Chicken litter being sold as fertilizer

BACKYARD Q&A

March 24, 2002|By Dennis Bishop | Dennis Bishop,SPECIAL TO THE SUN

Q. Chicken litter is now being packaged and sold as fertilizer for lawns and gardens. Do you know anything about the fertilizer?

A. It is called fertileGRO and is being sold as an organic fertilizer that contains 4 percent nitrogen, 3 percent phosphorus and 3 percent potash, along with several other micro- and macro- nutrients. The litter is collected from chicken growers on the Delmarva Peninsula and then heat-treated to pasteurize, sterilize and stabilize the material. The material is then pelletized so that it can be run through lawn and garden spreaders. It is being touted as a slow-release fertilizer that converts a potential pollutant into a usable and valuable commodity, and has apparently been certified for use by organic growers. It should be available through farm and garden supply stores.

Q. At a recent program, the presenter suggested that most retail potting soils do not drain well and should be modified before being used. Do you agree with this?

A. I was at the same program and thought that the presenter's argument was very strong. He argued that most potting soils are too well decomposed and do not contain enough coarse materials to facilitate drainage. He suggested mixing the standard potting soil in a 1 to 1 ratio with perlite, coarse sand or pine bark fines to increase the drainage. He also pointed out that sphagnum peat, which is sold in large bales, was superior to the peat-based potting soils sold in small bags. Because sphagnum peat is less decomposed than potting soils, it tends to drain better.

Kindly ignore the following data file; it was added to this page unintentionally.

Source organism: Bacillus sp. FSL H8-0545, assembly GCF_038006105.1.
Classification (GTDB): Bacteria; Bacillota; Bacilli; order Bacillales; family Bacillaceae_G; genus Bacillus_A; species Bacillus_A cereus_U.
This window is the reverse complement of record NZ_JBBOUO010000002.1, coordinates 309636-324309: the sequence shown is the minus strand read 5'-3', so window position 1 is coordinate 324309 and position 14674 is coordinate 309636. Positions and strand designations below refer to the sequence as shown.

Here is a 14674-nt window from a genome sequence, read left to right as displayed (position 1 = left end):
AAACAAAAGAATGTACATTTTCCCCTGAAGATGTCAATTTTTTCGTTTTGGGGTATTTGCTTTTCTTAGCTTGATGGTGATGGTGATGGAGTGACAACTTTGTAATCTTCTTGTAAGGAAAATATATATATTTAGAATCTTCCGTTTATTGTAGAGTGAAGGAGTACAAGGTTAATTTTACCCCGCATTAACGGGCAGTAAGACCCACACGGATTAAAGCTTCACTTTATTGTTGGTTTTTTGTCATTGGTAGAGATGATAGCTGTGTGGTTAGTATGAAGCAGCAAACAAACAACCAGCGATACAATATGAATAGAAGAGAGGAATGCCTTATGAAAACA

Q. My early daffodils have finished blooming. Should I cut them back to the ground before I plant annuals in that area?

A. No, it is best to let your daffodils grow and they will naturally die back to the ground in late spring or early summer. Over the next two months, they may look a little unsightly, but it is during this time that they will store food reserves in their bulbs. These food reserves are produced through photosynthesis in their leaves. They will use these food reserves to grow and bloom next spring.

THIS WEEK'S CHECKLIST

1. If your early-season shrubs, such as forsythia, have finished blooming, this is a good time to prune them.

2. A thin layer of compost spread over the garden now will help fertilize your garden plants through the summer.

3. Are you planning to put down a pre-emergent crabgrass killer? It should be applied very soon to reduce crabgrass this spring.

Dennis Bishop is an urban horticulture educator for the Baltimore office of the Maryland Cooperative Extension Services. If you have a gardening or pest problem, you can call the Home and Garden Information Center hot line (Monday through Friday, 8 a.m. to 1-p.m.) at 800-342-2507. You can also e-mail questions, order publications and diagnose plant problems by visiting the Web site, www.agnr.umd.edu / users / hgic.

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